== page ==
Detectable HCV RNA at Week 8 Is Best Predictor of Relapse in Genotype 1
Current standard therapy for chronic hepatitis C virus (HCV) infection -- pegylated interferon plus ribavirin for 48 weeks -- produces a sustained virological response (SVR) in about half of treated patients, prompting researchers to explore alternative treatment strategies and look for predictors of good outcomes.
Peter Ferenci from the University of Vienna in Austria and colleagues recently demonstrated in a large randomized controlled trial that extending the duration of treatment with pegylated interferon alfa-2a (Pegasys) plus ribavirin reduced the risk of relapse and increased the SVR rate in patients with hard-to-treat HCV genotypes 1 or 4 who did not achieve rapid virological response (RVR), or undetectable HCV RNA at week 4 of treatment.
In an analysis presented at the recent Digestive Disease Week annual meeting (DDW 2009) in Chicago, Ferenci and colleagues sought to determine which of these non-RVR patients would benefit most from extended treatment, looking at associations between SVR and relapse rates and HIV RNA levels at weeks 8 and 12.
The present analysis included 187 chronic hepatitis C patients enrolled at one center (34% of all recruited participants in the larger study). Participants who still had detectable HCV RNA at week 4, but who experienced more than a 2 log decrease or had HCV RNA < 50 IU/mL at week 12 (early virologic response, or EVR), were randomly assigned to receive treatment for either 48 or 72 weeks.
A total of 97 patients achieved EVR, of whom 52 were assigned to received the 48-week regimen (all competed treatment) and 45 received the 72-week regimen (41 completed treatment). Blood samples obtained at weeks 2, 4, 8, and 12 were retested using a sensitive viral load test with a limit of detection of 10 IU/mL.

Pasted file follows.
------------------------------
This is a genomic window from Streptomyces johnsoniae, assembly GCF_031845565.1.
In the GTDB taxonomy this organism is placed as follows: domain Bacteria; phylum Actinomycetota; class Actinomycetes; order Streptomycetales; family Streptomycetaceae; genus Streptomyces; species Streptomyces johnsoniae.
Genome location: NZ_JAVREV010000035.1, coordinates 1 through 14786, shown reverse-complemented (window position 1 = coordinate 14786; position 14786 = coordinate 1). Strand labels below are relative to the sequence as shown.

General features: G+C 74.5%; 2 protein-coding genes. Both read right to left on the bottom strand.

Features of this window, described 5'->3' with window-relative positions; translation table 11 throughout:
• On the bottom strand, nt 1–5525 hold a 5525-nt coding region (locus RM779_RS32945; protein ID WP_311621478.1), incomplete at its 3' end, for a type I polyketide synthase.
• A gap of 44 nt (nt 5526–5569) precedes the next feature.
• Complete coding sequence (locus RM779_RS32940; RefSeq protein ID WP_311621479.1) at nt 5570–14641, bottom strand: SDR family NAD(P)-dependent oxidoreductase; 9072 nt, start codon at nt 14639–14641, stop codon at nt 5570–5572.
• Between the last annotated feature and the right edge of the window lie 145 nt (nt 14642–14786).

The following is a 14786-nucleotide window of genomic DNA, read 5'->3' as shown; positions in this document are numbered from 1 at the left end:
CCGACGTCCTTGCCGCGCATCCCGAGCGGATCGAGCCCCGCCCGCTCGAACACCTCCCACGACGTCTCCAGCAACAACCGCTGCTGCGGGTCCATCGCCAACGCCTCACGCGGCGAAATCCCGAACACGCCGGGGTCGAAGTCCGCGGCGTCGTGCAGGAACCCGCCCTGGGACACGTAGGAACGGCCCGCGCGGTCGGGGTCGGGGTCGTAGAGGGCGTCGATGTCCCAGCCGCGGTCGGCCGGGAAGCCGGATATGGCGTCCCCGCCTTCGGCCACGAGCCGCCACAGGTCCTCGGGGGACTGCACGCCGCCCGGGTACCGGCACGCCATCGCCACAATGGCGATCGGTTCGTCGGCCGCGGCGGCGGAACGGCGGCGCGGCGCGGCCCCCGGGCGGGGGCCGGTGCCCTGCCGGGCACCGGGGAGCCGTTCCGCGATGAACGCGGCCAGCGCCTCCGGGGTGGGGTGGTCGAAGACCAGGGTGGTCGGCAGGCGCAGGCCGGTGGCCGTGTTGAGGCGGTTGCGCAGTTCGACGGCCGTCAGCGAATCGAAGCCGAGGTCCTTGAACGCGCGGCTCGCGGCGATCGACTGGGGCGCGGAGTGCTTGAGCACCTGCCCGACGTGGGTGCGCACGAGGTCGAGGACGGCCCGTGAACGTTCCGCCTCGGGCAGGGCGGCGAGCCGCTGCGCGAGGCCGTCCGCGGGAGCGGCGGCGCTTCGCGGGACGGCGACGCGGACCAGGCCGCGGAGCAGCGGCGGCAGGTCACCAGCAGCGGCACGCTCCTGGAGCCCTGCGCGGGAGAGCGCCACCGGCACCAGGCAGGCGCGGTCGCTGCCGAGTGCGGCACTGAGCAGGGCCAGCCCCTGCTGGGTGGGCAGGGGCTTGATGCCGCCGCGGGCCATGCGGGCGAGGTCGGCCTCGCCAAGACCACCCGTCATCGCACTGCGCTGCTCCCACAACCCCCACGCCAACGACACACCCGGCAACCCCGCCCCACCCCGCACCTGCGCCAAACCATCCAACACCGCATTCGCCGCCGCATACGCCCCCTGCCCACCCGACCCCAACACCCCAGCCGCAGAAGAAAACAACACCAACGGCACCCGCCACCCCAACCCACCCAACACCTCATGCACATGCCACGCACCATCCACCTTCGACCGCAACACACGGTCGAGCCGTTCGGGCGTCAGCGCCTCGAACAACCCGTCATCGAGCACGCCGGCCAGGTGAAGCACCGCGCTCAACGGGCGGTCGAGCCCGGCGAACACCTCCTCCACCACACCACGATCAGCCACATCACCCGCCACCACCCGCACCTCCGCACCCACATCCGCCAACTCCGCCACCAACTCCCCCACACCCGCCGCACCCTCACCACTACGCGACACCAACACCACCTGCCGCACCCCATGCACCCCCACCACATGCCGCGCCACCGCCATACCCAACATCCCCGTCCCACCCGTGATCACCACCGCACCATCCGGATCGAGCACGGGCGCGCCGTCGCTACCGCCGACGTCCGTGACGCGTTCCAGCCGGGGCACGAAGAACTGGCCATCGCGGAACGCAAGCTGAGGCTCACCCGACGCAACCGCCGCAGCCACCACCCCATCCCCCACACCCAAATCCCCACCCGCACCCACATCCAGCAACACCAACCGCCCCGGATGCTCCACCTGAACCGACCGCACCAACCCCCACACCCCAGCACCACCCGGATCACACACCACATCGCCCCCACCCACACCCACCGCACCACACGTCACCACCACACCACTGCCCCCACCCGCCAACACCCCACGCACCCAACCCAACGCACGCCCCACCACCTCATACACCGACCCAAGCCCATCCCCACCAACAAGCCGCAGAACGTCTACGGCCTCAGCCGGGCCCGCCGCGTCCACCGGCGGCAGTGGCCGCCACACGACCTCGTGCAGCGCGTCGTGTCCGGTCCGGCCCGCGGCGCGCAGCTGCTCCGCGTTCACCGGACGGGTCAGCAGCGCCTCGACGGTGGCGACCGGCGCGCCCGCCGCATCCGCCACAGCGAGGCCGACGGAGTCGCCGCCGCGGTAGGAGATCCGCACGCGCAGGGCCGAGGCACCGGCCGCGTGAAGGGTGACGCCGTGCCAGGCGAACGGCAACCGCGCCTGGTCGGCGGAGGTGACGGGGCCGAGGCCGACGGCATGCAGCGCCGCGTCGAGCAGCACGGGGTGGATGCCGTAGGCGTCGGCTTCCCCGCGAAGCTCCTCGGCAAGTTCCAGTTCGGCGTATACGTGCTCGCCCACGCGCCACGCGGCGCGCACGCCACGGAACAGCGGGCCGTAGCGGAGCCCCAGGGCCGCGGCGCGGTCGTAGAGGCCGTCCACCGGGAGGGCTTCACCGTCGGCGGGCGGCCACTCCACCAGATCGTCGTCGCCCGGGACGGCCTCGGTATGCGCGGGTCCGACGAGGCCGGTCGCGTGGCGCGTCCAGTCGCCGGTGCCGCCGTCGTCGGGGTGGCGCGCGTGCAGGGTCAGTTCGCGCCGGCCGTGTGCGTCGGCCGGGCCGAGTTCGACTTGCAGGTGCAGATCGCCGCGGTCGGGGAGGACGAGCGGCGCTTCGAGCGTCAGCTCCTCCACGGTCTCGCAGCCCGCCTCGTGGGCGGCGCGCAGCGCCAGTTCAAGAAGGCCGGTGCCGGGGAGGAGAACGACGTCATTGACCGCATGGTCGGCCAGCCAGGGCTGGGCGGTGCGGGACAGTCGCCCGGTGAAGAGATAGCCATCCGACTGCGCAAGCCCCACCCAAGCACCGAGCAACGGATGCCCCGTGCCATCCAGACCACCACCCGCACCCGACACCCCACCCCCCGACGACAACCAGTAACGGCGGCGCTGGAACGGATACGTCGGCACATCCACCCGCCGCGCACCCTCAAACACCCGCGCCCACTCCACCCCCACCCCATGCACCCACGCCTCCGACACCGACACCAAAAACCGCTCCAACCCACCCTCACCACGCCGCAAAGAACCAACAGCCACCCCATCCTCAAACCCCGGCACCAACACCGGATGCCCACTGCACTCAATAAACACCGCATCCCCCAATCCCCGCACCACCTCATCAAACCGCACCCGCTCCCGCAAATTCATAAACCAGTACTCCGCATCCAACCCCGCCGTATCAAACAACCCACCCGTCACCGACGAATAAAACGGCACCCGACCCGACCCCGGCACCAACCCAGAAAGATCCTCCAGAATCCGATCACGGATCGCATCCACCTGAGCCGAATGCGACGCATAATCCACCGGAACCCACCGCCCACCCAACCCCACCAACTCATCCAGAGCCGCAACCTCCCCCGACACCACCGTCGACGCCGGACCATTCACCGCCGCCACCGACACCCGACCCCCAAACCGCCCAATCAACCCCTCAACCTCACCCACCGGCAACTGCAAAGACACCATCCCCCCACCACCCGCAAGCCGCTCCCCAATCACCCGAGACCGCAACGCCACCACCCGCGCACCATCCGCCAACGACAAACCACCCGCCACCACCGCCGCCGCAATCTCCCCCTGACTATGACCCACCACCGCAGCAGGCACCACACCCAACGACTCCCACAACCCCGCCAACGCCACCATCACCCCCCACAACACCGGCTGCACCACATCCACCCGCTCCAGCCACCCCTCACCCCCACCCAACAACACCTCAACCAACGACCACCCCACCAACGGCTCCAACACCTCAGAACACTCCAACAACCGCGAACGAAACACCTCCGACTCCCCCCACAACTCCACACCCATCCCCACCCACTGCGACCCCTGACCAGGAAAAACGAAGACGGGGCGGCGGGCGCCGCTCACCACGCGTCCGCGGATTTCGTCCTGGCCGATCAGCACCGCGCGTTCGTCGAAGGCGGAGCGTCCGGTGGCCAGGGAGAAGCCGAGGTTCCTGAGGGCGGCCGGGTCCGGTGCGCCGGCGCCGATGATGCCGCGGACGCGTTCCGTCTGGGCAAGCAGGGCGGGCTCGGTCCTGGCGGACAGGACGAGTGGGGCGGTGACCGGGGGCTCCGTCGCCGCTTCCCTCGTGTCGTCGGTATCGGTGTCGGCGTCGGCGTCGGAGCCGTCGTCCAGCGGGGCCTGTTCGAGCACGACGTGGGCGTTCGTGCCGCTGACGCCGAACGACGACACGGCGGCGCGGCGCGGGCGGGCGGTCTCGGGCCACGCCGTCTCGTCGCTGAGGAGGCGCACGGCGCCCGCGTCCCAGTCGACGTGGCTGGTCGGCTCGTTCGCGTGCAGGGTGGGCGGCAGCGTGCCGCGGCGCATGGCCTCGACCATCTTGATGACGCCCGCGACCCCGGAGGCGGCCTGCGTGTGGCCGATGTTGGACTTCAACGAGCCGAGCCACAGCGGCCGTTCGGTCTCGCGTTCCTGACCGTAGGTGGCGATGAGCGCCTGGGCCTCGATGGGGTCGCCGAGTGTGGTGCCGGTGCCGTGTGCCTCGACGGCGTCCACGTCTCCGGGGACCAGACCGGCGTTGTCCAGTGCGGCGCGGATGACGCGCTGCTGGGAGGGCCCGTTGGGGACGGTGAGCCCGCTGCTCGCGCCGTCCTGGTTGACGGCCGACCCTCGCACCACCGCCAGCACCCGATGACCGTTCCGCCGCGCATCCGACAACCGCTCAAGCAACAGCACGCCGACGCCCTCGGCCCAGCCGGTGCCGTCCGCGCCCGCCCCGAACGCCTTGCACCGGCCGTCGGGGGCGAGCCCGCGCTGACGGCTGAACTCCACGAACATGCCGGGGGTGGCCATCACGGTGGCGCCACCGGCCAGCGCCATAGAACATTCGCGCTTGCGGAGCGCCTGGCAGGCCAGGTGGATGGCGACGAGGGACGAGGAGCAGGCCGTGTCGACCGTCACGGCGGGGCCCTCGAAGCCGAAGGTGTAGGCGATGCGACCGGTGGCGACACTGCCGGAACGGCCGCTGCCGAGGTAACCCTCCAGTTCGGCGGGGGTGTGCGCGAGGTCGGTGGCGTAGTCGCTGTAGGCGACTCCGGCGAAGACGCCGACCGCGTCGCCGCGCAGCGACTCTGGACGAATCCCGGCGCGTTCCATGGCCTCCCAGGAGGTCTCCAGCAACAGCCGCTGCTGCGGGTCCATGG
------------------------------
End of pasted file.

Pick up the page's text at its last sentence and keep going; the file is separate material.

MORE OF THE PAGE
Patients with undetectable HCV RNA at weeks 8 and 12 had high SVR rates with either 48 or 72 weeks of treatment:
Undetectable HCV RNA at week 8: 91% with 48-week regimen, 100% with 72-week regimen;
Undetectable HCV RNA at week 12: 81% and 82%, respectively;
If HCV RNA remained detectable at weeks 8 and 12, SVR rates were low:
Detectable HCV RNA at week 8: 37% with 48-week regimen, 54% with 72-week regimen;
Detectable HCV RNA at week 12: 29% and 33%, respectively.
Regardless of treatment duration, only 2 of 35 participants (6%) with undetectable HCV RNA at week 8 experienced relapse, for a negative predictive value (NPV) of 94%.
Of the 25 patients who achieved undetectable HCV RNA between 8 and 12 weeks, 7 (28%) relapsed, yielding an overall NPV of 72% (60% for the 48-week regimen, 80% for the 72-week regimen).
Participants who had detectable HCV RNA at both 8 and 12 weeks had a lower relapse rate and a higher SVR rate with the longer treatment duration.
Based on these findings, the investigators concluded, "Measurement of HCV RNA at week 8 is the optimal time to identify patients most likely to benefit from extended [pegylated interferon alfa-2a] plus ribavirin combination therapy."
Internal Medicine 3, Medical University of Vienna, Vienna, Austria; Department of Clinical Virology, Medical University of Vienna, Vienna, Austria.
P Ferenci, TM Scherzer, H Kerschner, and others. Week 8 HCV-RNA Is the Optimal Predictor of Relapse in non-RVR Patients with Genotype 1/4 Randomized to 48 or 72 Weeks PEG-IFN Alfa-2a Plus RBV. Digestive Disease Week (DDW 2009). Chicago. May 30-June 4, 2009. Abstract M1811.